Would you trust the homeless guy on the street to detail your car? If not you should not assume ANY RV dealer knows the proper way to install solar and Lithium batteries, on top of everything else this is a quickly changing industry and the best installation method from 2-3 years ago, is hopelessly outdated today.
It is bad enough when the solar power specialty shops do it, and you end up with outdated, last years components, I can only imaging what might happen with a general RV dealership.
You asked how many watts of solar should you get, the answer is it depends, how are you going to use the RV, are you going to camp off grid a lot, how many electrical appliances do you want to run, where will you camp, what climate, ....
p.s. I have 400 watts of solar panels installed 5 years ago, and just upgraded to 420 AH of LiFePo4 lithium batteries, which I installed last week to replace the lead acid. You can never have enough solar, but 400 watts will generally allow me to run the essential stuff, without needing to run the generator to recharge if there is sunny weather.
You have a least a weeks worth of reading and studying before you spend any $$ on solar panels. There is no "one size fits all" and if you don't get it right you may as well have thrown a few thousand dollars in the fire pit.
A) Don't let an RV shop install solar, get a solar shop to do it.
B) How do you camp? Off grid or mostly in campgrounds with shore power? Weekend warrior or 2 week vacation or full time living?
C) What appliances do you want to run from the battery? Furnace, Fridge, pump, lights, TV?
D) Does your RV have an inverter? How many watts? What do you run with it? Microwave, TV, Coffee maker?
E) Do you have a generator? How may watts?
F) What kind/type of converter do you currently have to charge the batteries from shore power? (make and model)
The right thing depends on how you use your RV. Some people need no solar at all, others can never have enough.
And not having enough simply means you have to either drive, run the genny or plug into shore power to keep your house battery charged up. But driving will NOT charge the lith battery to full from the alternator no matter how far you drive, unless you install one of these thingies. That will get the DC voltage from the alternator's rectified DC up high enough to charge a lith battery. And I kinda doubt the RV place will install such.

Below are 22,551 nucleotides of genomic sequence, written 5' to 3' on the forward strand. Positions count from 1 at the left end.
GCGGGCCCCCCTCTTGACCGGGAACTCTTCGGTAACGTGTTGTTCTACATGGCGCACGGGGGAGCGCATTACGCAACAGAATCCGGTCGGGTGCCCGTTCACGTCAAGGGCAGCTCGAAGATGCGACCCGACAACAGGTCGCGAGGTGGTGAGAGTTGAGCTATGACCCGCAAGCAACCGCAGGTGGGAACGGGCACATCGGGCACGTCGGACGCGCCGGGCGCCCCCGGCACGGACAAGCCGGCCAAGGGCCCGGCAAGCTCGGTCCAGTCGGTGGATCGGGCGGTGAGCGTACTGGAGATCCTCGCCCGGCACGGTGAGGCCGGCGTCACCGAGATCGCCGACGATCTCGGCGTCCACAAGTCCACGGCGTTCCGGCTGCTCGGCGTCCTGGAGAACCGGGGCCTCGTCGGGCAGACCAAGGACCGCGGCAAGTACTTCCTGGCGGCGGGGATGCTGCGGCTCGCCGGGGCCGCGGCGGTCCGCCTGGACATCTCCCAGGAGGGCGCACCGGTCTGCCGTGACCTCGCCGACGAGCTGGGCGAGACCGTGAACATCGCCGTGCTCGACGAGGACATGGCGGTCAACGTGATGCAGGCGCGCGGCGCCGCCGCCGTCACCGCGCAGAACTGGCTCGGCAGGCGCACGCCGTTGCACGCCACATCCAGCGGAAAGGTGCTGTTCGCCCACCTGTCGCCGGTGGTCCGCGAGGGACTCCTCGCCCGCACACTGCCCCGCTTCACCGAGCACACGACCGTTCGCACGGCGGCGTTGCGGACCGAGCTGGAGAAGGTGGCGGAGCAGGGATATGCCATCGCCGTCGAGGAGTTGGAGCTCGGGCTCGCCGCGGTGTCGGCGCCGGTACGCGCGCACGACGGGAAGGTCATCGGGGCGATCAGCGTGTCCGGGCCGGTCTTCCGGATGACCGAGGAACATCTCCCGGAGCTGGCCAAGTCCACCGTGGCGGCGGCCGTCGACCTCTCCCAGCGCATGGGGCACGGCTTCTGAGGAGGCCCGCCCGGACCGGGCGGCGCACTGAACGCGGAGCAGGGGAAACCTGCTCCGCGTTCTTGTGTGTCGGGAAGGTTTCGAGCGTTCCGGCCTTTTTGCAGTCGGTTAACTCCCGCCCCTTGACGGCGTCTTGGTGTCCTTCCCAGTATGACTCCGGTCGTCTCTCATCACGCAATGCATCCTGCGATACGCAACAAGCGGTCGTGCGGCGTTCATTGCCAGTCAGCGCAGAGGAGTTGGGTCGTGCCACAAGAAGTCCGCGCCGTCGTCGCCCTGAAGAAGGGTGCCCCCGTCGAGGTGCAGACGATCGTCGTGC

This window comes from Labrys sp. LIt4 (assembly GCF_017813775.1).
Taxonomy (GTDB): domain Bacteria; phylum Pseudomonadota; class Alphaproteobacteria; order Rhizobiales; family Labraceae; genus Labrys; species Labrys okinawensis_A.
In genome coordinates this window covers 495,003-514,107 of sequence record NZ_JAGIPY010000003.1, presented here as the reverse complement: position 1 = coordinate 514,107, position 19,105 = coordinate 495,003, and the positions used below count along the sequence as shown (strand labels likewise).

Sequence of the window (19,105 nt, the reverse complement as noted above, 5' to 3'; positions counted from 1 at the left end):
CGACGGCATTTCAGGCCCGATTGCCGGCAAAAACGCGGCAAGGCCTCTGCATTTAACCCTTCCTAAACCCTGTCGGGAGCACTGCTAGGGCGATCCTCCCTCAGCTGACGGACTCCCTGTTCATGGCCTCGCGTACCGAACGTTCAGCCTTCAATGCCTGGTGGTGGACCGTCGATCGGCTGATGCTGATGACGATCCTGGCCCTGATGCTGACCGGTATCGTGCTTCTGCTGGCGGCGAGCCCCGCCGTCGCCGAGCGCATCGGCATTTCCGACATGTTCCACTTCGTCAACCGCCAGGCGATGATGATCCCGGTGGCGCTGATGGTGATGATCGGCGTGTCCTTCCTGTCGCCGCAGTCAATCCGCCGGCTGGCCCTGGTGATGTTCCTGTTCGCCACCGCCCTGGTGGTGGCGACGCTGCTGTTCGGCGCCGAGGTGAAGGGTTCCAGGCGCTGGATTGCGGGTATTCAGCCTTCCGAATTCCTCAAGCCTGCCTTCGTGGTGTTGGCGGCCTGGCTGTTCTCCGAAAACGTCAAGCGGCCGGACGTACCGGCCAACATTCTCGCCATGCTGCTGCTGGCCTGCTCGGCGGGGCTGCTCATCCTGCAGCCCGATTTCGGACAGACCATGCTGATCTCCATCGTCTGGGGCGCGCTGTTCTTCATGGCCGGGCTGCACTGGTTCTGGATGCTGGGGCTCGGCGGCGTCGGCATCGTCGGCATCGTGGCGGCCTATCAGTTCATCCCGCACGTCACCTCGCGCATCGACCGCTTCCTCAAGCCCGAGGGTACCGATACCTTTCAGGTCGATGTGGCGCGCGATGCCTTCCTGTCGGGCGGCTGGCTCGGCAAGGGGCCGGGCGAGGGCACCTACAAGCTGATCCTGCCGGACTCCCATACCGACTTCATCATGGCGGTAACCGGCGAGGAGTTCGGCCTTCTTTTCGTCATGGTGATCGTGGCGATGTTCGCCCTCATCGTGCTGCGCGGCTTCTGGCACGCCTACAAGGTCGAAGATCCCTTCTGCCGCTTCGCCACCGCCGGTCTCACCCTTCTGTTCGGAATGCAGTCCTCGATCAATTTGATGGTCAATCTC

Your converter should also be lith compatible.
But the solar should be able to charge it up to full without the thingy anyway, as long as you have sun and a decent lith solar controller.
So it all depends on what you want to do. You probably don't have the need to charge to full anyway.
What works for me is doing this. I would rather have more battery than more solar. But I will add solar to it later, but I really don't seem to need it much as I want to run the genny once in a while anyway. Genny's don't like to go unused for a long time. Nor do they like short runs. IMO, it's not a big deal to have no solar at all. But there are others who have so much solar that they probably could remove their genny for most of the year.
There are so many possibilities and I cannot say what the solar needs of others are. Before solar was invented, RV's got by just fine without it.
I just want to reiterate that you really need someone that knows what they are doing installing both solar and Lithium batteries, improperly installed solar can cause roof leaks that leads to wood rot, which leads to towing what may have otherwise been a good RV to the junk yard. Improperly installed Lithium batteries can lead to electrical shorts, fires, and loss of the RV and perhaps loss of your life. Way too many people treat Lithium batteries of any type including LiFePo4 like they would treat lead acid batteries, this is wrong on several levels, one notable way is in the required fusing for safety in case of a catastrophic wiring short, this can be bad enough with lead acid, but can be way worse with Lithium due to their much lower internal resistance, as they can release an immense amount of power in an instant destroying themselves as they do so, vaporizing wires, and splashing molten metal everywhere. Main fuses like Mega Fuses with an interupting capacity of 2,000 amps or ANL fuses with an interupting capacity of 2,700 amps may be fine for Lead Acid batteries in case of a short, but for Lithium which can potentially output 15,000 amps or more for a fraction of a second you really need the expensive class T fuses rated at an interupting capacity of 20,000 - 60,000 amps.
Sure that 200 amp rated Mega Fuse will blow in case of a dead short on a LiFePo4 battery cable, but it will then instantly vaporize and likely not extinguish the arc, it will in effect be like striking an arc on an arc welder which will continue to arc for some seconds until either the BMS disconnects the load, or the battery self destructs.
In other words, don't let your typical RV shop mechanic that only knows what he has read on the side of the label install Lithium batteries in your RV.
Not particularly good, Zamp is mostly kit solar setups in a box, with semi-proprietary connections, not something most professional solar installers would use, though also not particularly bad, there are a lot worse out there, there are a LOT more details you need to ask, like how do they plan to install them. Any guy off the street that was asking take a drill/driver and screw solar panels down to the roof of an RV, the question is will they use the right kind of screws and sealant so that the penetrations they make in your roof will not leak. Will they be fastened in places where the wind loading on the panels will not rip your roof up, etc.